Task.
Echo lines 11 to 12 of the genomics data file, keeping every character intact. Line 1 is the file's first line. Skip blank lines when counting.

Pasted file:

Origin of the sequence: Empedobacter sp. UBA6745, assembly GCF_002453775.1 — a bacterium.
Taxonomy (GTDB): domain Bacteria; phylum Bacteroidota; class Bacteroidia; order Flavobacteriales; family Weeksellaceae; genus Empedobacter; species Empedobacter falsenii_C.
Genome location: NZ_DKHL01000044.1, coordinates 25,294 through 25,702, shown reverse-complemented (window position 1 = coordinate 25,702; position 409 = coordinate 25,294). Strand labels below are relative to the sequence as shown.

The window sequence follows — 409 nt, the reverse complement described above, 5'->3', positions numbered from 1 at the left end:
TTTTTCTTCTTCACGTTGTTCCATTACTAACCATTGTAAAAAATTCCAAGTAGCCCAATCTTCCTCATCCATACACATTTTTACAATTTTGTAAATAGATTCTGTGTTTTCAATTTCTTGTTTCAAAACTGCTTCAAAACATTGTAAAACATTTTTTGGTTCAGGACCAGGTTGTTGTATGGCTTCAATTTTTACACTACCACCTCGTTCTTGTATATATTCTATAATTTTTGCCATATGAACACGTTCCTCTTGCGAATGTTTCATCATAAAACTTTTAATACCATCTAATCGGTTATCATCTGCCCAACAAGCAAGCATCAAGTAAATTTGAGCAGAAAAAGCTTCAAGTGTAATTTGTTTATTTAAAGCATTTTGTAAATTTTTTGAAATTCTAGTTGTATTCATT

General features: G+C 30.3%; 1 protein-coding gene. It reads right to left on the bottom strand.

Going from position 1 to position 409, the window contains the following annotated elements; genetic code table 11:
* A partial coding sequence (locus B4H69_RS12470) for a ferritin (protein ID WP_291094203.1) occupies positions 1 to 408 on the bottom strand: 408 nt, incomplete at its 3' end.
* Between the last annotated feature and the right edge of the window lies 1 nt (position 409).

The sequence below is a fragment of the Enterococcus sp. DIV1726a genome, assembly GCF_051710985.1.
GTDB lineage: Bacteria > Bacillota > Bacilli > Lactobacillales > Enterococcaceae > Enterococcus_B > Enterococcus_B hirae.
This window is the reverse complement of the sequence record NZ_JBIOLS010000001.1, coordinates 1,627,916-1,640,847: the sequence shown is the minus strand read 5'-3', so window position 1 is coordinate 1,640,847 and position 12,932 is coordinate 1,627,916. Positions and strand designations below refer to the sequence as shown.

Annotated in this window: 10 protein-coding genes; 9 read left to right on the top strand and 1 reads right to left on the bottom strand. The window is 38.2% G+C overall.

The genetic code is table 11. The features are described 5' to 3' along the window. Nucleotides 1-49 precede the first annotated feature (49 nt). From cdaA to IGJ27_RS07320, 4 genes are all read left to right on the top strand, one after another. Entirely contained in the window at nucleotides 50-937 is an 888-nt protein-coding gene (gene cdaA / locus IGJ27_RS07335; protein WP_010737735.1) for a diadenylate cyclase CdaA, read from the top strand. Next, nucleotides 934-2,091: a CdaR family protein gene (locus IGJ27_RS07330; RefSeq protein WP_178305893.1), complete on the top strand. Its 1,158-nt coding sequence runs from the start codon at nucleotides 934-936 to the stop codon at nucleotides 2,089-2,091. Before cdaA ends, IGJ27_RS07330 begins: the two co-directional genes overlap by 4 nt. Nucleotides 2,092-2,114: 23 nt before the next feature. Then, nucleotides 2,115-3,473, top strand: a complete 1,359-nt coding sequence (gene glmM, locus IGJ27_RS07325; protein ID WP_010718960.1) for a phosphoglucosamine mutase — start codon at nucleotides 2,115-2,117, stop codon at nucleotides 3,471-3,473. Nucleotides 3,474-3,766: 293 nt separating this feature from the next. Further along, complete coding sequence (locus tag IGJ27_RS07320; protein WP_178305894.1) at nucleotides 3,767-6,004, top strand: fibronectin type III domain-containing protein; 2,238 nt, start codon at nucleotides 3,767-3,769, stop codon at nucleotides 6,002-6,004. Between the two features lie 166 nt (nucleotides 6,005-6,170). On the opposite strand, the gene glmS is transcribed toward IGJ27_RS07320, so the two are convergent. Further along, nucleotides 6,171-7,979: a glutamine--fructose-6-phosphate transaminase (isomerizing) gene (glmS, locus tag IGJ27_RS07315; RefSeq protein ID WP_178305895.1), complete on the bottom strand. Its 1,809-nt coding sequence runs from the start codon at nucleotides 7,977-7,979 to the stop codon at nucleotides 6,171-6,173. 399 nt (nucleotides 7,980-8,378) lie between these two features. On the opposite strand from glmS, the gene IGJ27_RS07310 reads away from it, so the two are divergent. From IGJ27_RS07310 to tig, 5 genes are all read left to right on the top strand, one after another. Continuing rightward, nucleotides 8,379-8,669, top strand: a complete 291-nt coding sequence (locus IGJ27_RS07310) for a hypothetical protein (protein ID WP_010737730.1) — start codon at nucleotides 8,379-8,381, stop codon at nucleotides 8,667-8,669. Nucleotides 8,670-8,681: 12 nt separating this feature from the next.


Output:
GTDB lineage: Bacteria > Bacillota > Bacilli > Lactobacillales > Enterococcaceae > Enterococcus_B > Enterococcus_B hirae.
This window is the reverse complement of the sequence record NZ_JBIOLS010000001.1, coordinates 1,627,916-1,640,847: the sequence shown is the minus strand read 5'-3', so window position 1 is coordinate 1,640,847 and position 12,932 is coordinate 1,627,916. Positions and strand designations below refer to the sequence as shown.